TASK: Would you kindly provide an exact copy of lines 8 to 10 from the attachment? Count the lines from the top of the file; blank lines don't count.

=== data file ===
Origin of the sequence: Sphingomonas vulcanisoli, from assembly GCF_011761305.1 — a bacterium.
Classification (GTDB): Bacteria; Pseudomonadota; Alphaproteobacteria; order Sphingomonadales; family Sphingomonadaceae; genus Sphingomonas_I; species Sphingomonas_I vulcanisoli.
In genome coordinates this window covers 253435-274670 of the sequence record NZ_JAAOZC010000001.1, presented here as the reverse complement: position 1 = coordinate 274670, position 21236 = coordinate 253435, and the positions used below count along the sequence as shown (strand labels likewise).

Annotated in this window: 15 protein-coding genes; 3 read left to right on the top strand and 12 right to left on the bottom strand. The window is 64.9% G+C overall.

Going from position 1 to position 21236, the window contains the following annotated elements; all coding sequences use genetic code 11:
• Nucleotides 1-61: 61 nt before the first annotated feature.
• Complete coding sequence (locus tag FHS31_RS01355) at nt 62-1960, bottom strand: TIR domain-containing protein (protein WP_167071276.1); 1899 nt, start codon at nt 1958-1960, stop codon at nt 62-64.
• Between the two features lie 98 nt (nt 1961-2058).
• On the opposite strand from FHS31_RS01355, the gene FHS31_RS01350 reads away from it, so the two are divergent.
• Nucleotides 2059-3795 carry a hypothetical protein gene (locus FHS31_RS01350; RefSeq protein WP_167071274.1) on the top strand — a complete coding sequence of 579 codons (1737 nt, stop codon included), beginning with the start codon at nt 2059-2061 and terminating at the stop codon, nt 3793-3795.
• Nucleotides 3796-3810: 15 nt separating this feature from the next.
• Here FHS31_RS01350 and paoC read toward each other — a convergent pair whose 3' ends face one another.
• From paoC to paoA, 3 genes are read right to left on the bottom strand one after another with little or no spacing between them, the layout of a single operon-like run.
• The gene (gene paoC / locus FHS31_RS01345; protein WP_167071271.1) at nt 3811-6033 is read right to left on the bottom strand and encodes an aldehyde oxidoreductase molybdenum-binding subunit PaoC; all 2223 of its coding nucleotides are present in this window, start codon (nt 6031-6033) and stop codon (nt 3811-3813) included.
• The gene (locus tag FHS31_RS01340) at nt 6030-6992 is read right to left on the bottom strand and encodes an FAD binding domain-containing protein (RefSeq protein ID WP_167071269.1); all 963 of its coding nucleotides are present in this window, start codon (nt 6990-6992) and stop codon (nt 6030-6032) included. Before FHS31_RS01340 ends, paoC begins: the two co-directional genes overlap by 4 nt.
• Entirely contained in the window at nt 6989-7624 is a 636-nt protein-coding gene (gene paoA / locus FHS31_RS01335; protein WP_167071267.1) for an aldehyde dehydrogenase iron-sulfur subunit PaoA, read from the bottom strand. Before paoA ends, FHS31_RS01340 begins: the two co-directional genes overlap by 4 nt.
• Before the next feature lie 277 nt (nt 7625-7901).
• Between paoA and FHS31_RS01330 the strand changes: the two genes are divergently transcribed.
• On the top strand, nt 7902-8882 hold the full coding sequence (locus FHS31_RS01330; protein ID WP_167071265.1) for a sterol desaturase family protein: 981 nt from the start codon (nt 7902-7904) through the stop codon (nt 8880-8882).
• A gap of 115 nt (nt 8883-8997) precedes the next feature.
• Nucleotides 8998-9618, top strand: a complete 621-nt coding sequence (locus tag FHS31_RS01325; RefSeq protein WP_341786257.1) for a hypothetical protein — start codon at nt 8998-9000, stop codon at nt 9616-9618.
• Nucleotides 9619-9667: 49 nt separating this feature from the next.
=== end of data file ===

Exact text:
• Between the two features lie 98 nt (nt 1961-2058).
• On the opposite strand from FHS31_RS01355, the gene FHS31_RS01350 reads away from it, so the two are divergent.
• Nucleotides 2059-3795 carry a hypothetical protein gene (locus FHS31_RS01350; RefSeq protein WP_167071274.1) on the top strand — a complete coding sequence of 579 codons (1737 nt, stop codon included), beginning with the start codon at nt 2059-2061 and terminating at the stop codon, nt 3793-3795.